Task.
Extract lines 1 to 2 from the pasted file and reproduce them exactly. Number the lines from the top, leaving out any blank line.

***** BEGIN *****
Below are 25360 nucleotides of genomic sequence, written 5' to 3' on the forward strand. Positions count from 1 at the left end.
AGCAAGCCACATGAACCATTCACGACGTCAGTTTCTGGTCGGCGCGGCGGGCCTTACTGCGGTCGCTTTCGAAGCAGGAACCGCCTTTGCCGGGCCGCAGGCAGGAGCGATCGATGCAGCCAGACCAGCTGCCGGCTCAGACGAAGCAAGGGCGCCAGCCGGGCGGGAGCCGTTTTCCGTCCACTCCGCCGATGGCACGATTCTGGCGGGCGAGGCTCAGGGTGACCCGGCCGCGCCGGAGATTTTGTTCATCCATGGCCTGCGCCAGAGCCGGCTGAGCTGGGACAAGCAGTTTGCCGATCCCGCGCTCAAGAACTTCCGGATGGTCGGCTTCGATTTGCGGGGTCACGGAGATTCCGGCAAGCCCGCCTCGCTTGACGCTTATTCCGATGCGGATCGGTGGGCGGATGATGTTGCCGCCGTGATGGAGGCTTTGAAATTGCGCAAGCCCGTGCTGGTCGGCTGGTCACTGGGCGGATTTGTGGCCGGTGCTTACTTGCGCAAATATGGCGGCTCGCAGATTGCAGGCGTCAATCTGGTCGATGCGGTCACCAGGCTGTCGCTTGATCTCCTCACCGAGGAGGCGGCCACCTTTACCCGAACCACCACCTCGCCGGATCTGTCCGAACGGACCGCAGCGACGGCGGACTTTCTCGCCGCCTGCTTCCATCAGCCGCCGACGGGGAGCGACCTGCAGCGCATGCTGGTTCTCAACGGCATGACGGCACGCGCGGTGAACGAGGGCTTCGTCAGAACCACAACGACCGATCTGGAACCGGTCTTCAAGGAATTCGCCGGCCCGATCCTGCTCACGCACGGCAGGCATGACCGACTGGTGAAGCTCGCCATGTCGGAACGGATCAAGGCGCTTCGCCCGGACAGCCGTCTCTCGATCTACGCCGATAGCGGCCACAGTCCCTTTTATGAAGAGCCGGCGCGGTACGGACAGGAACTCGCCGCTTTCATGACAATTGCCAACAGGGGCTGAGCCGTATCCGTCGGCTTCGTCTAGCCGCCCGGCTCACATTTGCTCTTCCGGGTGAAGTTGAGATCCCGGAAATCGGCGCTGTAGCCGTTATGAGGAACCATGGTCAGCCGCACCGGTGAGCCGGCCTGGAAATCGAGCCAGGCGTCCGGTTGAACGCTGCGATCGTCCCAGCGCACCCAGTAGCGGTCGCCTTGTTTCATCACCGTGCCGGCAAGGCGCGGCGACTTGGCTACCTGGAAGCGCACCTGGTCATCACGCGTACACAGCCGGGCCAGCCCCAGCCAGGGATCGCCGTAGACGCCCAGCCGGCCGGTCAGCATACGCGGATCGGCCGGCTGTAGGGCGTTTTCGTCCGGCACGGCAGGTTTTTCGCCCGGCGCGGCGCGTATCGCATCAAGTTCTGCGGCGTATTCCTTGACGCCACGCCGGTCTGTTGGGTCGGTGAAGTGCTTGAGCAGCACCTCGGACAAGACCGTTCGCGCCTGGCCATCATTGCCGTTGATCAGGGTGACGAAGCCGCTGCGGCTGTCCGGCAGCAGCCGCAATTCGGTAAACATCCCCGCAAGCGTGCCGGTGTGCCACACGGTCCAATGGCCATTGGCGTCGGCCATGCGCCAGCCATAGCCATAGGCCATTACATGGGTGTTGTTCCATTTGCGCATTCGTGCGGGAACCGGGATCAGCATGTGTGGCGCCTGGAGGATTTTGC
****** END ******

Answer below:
Below are 25360 nucleotides of genomic sequence, written 5' to 3' on the forward strand. Positions count from 1 at the left end.
AGCAAGCCACATGAACCATTCACGACGTCAGTTTCTGGTCGGCGCGGCGGGCCTTACTGCGGTCGCTTTCGAAGCAGGAACCGCCTTTGCCGGGCCGCAGGCAGGAGCGATCGATGCAGCCAGACCAGCTGCCGGCTCAGACGAAGCAAGGGCGCCAGCCGGGCGGGAGCCGTTTTCCGTCCACTCCGCCGATGGCACGATTCTGGCGGGCGAGGCTCAGGGTGACCCGGCCGCGCCGGAGATTTTGTTCATCCATGGCCTGCGCCAGAGCCGGCTGAGCTGGGACAAGCAGTTTGCCGATCCCGCGCTCAAGAACTTCCGGATGGTCGGCTTCGATTTGCGGGGTCACGGAGATTCCGGCAAGCCCGCCTCGCTTGACGCTTATTCCGATGCGGATCGGTGGGCGGATGATGTTGCCGCCGTGATGGAGGCTTTGAAATTGCGCAAGCCCGTGCTGGTCGGCTGGTCACTGGGCGGATTTGTGGCCGGTGCTTACTTGCGCAAATATGGCGGCTCGCAGATTGCAGGCGTCAATCTGGTCGATGCGGTCACCAGGCTGTCGCTTGATCTCCTCACCGAGGAGGCGGCCACCTTTACCCGAACCACCACCTCGCCGGATCTGTCCGAACGGACCGCAGCGACGGCGGACTTTCTCGCCGCCTGCTTCCATCAGCCGCCGACGGGGAGCGACCTGCAGCGCATGCTGGTTCTCAACGGCATGACGGCACGCGCGGTGAACGAGGGCTTCGTCAGAACCACAACGACCGATCTGGAACCGGTCTTCAAGGAATTCGCCGGCCCGATCCTGCTCACGCACGGCAGGCATGACCGACTGGTGAAGCTCGCCATGTCGGAACGGATCAAGGCGCTTCGCCCGGACAGCCGTCTCTCGATCTACGCCGATAGCGGCCACAGTCCCTTTTATGAAGAGCCGGCGCGGTACGGACAGGAACTCGCCGCTTTCATGACAATTGCCAACAGGGGCTGAGCCGTATCCGTCGGCTTCGTCTAGCCGCCCGGCTCACATTTGCTCTTCCGGGTGAAGTTGAGATCCCGGAAATCGGCGCTGTAGCCGTTATGAGGAACCATGGTCAGCCGCACCGGTGAGCCGGCCTGGAAATCGAGCCAGGCGTCCGGTTGAACGCTGCGATCGTCCCAGCGCACCCAGTAGCGGTCGCCTTGTTTCATCACCGTGCCGGCAAGGCGCGGCGACTTGGCTACCTGGAAGCGCACCTGGTCATCACGCGTACACAGCCGGGCCAGCCCCAGCCAGGGATCGCCGTAGACGCCCAGCCGGCCGGTCAGCATACGCGGATCGGCCGGCTGTAGGGCGTTTTCGTCCGGCACGGCAGGTTTTTCGCCCGGCGCGGCGCGTATCGCATCAAGTTCTGCGGCGTATTCCTTGACGCCACGCCGGTCTGTTGGGTCGGTGAAGTGCTTGAGCAGCACCTCGGACAAGACCGTTCGCGCCTGGCCATCATTGCCGTTGATCAGGGTGACGAAGCCGCTGCGGCTGTCCGGCAGCAGCCGCAATTCGGTAAACATCCCCGCAAGCGTGCCGGTGTGCCACACGGTCCAATGGCCATTGGCGTCGGCCATGCGCCAGCCATAGCCATAGGCCATTACATGGGTGTTGTTCCATTTGCGCATTCGTGCGGGAACCGGGATCAGCATGTGTGGCGCCTGGAGGATTTTGC